Major study shows that, Tresiba (insulin degludec), compared to Lantus (insulin glargine), generates less overall episodes of hypoglycemia, and a bit more than half as many night-time episodes of hypoglycemia (the most dangerous). Significantly fewer patients on Tresiba experience severe hypoglycemia compared to Lantus. Trials were run for both Type 1 and Type 2 diabetes patients.
It occurs to me we never quoted the results of the SWITCH 1 & 2 trials on the forum! There were published on July 4, 2017 on JAMA. So here goes.
Novo Nordisk ran these trials between 2014 and 2016, in about 90 different locations, with a total of about 1,200 patients. The two trials were double-blind, randomized crossover trials:
- double-blind means that neither the patients nor the medical staff know who is taking what drug;
- randomized means that the patients are randomly assigned a trial group;
- crossover means that there are two phases, and that each batch of patients runs through both drugs, one in each phase.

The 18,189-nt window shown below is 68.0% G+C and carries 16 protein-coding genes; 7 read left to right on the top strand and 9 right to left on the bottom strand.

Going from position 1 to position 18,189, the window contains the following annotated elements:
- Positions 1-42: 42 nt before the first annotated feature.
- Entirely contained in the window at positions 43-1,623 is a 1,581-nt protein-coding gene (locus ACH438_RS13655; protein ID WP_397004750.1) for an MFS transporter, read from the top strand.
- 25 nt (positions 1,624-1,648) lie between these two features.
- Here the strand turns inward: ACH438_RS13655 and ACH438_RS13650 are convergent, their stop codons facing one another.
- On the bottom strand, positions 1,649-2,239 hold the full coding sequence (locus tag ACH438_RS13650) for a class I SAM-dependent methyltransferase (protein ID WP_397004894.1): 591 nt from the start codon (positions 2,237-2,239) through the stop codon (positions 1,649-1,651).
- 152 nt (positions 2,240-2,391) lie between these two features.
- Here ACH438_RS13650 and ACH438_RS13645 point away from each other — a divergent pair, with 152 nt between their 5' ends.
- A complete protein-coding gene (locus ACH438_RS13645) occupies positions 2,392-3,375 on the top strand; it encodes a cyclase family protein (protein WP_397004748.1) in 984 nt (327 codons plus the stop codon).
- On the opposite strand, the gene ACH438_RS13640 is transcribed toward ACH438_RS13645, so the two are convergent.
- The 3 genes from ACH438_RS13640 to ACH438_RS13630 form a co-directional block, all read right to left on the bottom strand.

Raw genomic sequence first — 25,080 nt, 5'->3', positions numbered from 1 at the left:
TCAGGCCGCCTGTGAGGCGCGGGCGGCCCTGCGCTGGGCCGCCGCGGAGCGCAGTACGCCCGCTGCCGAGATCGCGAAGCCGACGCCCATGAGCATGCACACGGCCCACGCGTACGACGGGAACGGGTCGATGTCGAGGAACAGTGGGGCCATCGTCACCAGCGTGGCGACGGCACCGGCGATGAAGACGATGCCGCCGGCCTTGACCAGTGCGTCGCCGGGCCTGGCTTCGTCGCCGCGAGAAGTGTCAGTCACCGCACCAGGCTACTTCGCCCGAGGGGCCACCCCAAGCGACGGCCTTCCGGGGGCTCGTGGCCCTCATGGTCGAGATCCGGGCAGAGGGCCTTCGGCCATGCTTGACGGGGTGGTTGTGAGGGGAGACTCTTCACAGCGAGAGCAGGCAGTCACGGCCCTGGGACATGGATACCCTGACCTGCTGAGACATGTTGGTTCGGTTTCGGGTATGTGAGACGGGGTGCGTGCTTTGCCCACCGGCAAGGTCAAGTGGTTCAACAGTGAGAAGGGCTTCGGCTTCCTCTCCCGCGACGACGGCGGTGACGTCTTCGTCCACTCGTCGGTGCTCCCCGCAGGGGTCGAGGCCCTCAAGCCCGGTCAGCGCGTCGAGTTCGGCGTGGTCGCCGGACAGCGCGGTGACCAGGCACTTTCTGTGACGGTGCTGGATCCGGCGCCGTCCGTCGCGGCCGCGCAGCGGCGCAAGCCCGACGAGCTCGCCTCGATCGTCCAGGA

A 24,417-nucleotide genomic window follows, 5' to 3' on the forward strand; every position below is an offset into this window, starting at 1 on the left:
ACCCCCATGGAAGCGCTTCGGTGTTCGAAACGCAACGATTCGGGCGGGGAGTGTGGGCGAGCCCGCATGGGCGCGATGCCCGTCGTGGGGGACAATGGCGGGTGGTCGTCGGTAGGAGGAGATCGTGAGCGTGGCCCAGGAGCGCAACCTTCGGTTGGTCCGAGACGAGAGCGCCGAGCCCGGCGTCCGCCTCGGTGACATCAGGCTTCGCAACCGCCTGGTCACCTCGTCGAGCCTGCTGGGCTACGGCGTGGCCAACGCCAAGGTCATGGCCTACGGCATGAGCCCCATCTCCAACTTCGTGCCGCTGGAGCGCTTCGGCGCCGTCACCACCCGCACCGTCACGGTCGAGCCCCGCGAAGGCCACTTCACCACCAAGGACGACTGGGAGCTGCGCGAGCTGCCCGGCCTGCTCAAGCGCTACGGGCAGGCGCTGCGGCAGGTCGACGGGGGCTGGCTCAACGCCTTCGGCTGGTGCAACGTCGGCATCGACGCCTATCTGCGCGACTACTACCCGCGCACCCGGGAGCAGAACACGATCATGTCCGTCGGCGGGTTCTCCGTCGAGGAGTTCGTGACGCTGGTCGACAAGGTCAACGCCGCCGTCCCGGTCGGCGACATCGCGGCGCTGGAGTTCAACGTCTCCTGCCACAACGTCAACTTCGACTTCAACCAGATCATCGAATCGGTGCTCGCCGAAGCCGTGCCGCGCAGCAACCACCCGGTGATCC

These types of trials establish causality, and are pretty good at ruling out many sources of bias and error: they are the best type of trials you can run!
SWITCH 1 focused on patients with Type 1 diabetes. SWITCH 2 focused on patients with Type 2 diabetes. The results of both trials were similar. In both cases:
the overall rate of hypoglycemia was lower for Tresiba (2201/100PYE [Person year’s exposure] vs 2463/100PYE for Lantus in SWITCH 1, 186 vs 265 in SWITCH 2);
the night-time rate of hypoglycemia was significantly lower for Tresiba (277/100PYE vs 468/100PYE for Lantus in SWITCH 1, 55 vs 94 in SWITCH 20)
fewer patients on Tresiba experienced severe hypoglycemia (10% vs 17% on Lantus in SWITCH 1, 1.6% vs 2.4% in SWITCH 2).
The SWITCH 1 trial write-up in JAMA:
The SWITCH 2 trial write-up in JAMA: